Review Summary: A bad opener does not equal a bad album; Nonpoint's little acoustic experiment is actually rather decent.
Nonpoint has always been one of my favorite bands. With that said, I wasn't expecting anything out of this album. In fact, I was never going to check it out at all in the first place, but curiosity got the best of me, like it often does. While I'm definitely pumped for their upcoming, early 2010 studio album, I was (and kind of still am) struggling to understand the exact point of this acoustic release. Ok, you've got some of your (admittedly) best songs, and you make acoustic version of them. Nice. Wait, why did you go and do that again?
This EP opens up with the song "Circles" (originally found on Nonpoint's 2002 effort Development
), and it's hands down, the worst, and in truth, the only bad song here. I'm not going to sound very professional now, but the reason this is the worst song, is that it's just flat out boring. Its acoustic riff is pretty captivating.....for about 10 seconds. Elias' rather quiet vocals don't really help either and the tedious echoing, samey drum beats are just annoying. The tempo is painfully down-tuned, and all in all, it's a terrible opening track. "Circles" wasn't really one of Nonpoint's best songs to begin with, so I'm a bit baffled it made it onto this EP, especially as the opener.
Things definitely light up from there on, though. "Rabia" (originally found on 2004's Recoil
) has a great funk to it. Elias' vocals are much more profound here and have a dirty, throaty "ruuuumphhh" to 'em. Acoustic guitars are more present, some sweet percussion touches here and there, and you've got a good acoustic tune. Next up is "Victim" (originally on 2000's Statement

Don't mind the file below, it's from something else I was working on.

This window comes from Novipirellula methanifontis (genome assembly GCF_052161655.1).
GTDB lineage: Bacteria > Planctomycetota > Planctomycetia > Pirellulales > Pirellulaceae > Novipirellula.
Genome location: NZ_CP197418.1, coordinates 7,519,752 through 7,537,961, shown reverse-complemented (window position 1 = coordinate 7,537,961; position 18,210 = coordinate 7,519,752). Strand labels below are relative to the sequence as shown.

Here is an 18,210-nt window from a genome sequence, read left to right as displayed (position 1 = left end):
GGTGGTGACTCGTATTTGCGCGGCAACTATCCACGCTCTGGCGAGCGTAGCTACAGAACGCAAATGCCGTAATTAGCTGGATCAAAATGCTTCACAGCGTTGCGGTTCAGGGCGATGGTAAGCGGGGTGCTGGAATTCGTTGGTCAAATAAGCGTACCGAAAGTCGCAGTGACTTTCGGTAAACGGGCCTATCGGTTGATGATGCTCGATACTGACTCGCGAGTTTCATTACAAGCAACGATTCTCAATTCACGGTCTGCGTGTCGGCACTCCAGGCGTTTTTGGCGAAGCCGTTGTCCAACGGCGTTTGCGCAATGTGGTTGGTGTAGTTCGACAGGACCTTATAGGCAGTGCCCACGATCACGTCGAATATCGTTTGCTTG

), which was originally a very angsty song, so I was definitely looking forward to hearing the acoustic version of it. It has an almost country feel to it and also exhibits the most experimentation, both music and vocal wise. Elias really pushes his vocal chords here, and the upbeat acoustics work very well, making "Victim" possibly the best song on here. Penultimate track is "What A Day" (also off Statement
), and while not a bad song by any means, it lacks a certain oomph. Not bad, but there really isn't much to say about it, other than its ok, but kind of casual and unremarkable hard-rock-gone-acoustic.
This EP closes with the song "Your Signs" (originally on Development
). "Your Signs" has always been one of my favorite Nonpoint songs. The original version had a sweet bassline and a truly mesmerizing chorus, coupled with a good wriggly guitar riff from ex-guitarist Andrew Goldman (now replaced by Zach Broderick). I'm happy to say that the acoustic remake lives up to the original. It's got a rather dark, although also beautiful atmosphere, silent guitar sound, and slightly cautious, although fitting percussion. It's a great closer, unlike the opener, which was just bad.
I still have a few problems with this EP though. For one, while Nonpoint succeeds in remaking the songs in an interesting-enough manner, it will always bug me, that they just sound better plugged. Sure, 3 out of 5 remakes are very well done, but they are still inferior to their respected proto-forms. Also a thing that fazes me I already presented in the intro - Why was this release necessary, and why exactly now? Nonpoint has a new record coming in about 3 or so months (if everything goes as expected) anyway, so why dig up old classics and remake them now? The idea itself isn't bad, but was it really necessary? I'd say no. Still, you can't actually bag the guys for it; at the end of the day, they are doing it for the fans.
Nonpoint's little acoustic experiment is interesting, although not necessarily needed. For fans of the band, it provides an amusing new viewpoint to some old classics of Nonpoint, but for everyone else, logically, it's better to look into their LP's first. Elias & Co. did manage to transform ( the somewhat angsty) nu metal tunes into soft acoustic ones pretty well, but in conclusion, the best thing about Cut The Cord
is still the cover. Just look at it, it's pretty.